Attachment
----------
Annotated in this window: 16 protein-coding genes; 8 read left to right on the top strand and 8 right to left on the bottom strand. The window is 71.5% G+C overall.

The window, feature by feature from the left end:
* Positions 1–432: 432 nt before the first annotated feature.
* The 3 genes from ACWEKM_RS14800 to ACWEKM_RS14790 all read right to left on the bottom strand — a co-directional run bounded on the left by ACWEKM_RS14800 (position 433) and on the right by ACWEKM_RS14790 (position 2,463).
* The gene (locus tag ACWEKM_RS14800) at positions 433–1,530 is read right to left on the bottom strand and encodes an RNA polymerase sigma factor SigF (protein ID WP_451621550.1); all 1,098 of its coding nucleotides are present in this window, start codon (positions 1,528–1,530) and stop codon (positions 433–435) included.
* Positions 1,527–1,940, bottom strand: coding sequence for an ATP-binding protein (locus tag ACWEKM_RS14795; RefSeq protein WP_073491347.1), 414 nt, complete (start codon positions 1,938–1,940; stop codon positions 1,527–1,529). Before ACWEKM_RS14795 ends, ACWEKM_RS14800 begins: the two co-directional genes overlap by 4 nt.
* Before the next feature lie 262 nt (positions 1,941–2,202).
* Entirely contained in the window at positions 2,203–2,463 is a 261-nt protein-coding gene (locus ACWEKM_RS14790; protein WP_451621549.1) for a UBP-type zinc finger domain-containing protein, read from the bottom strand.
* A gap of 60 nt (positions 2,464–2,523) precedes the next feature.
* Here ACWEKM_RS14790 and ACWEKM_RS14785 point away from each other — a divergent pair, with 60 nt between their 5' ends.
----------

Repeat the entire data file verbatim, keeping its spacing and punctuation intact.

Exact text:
Annotated in this window: 16 protein-coding genes; 8 read left to right on the top strand and 8 right to left on the bottom strand. The window is 71.5% G+C overall.

The window, feature by feature from the left end:
* Positions 1–432: 432 nt before the first annotated feature.
* The 3 genes from ACWEKM_RS14800 to ACWEKM_RS14790 all read right to left on the bottom strand — a co-directional run bounded on the left by ACWEKM_RS14800 (position 433) and on the right by ACWEKM_RS14790 (position 2,463).
* The gene (locus tag ACWEKM_RS14800) at positions 433–1,530 is read right to left on the bottom strand and encodes an RNA polymerase sigma factor SigF (protein ID WP_451621550.1); all 1,098 of its coding nucleotides are present in this window, start codon (positions 1,528–1,530) and stop codon (positions 433–435) included.
* Positions 1,527–1,940, bottom strand: coding sequence for an ATP-binding protein (locus tag ACWEKM_RS14795; RefSeq protein WP_073491347.1), 414 nt, complete (start codon positions 1,938–1,940; stop codon positions 1,527–1,529). Before ACWEKM_RS14795 ends, ACWEKM_RS14800 begins: the two co-directional genes overlap by 4 nt.
* Before the next feature lie 262 nt (positions 1,941–2,202).
* Entirely contained in the window at positions 2,203–2,463 is a 261-nt protein-coding gene (locus ACWEKM_RS14790; protein WP_451621549.1) for a UBP-type zinc finger domain-containing protein, read from the bottom strand.
* A gap of 60 nt (positions 2,464–2,523) precedes the next feature.
* Here ACWEKM_RS14790 and ACWEKM_RS14785 point away from each other — a divergent pair, with 60 nt between their 5' ends.